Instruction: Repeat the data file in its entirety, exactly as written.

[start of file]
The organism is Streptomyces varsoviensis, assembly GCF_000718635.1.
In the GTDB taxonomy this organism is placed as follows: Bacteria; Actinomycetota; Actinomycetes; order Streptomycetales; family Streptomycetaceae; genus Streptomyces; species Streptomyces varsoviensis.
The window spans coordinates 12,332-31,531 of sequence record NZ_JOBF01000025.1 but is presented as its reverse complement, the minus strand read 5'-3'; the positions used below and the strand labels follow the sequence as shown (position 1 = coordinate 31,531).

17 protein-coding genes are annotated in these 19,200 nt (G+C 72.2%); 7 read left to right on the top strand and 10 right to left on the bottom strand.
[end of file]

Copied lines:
The organism is Streptomyces varsoviensis, assembly GCF_000718635.1.
In the GTDB taxonomy this organism is placed as follows: Bacteria; Actinomycetota; Actinomycetes; order Streptomycetales; family Streptomycetaceae; genus Streptomyces; species Streptomyces varsoviensis.
The window spans coordinates 12,332-31,531 of sequence record NZ_JOBF01000025.1 but is presented as its reverse complement, the minus strand read 5'-3'; the positions used below and the strand labels follow the sequence as shown (position 1 = coordinate 31,531).

17 protein-coding genes are annotated in these 19,200 nt (G+C 72.2%); 7 read left to right on the top strand and 10 right to left on the bottom strand.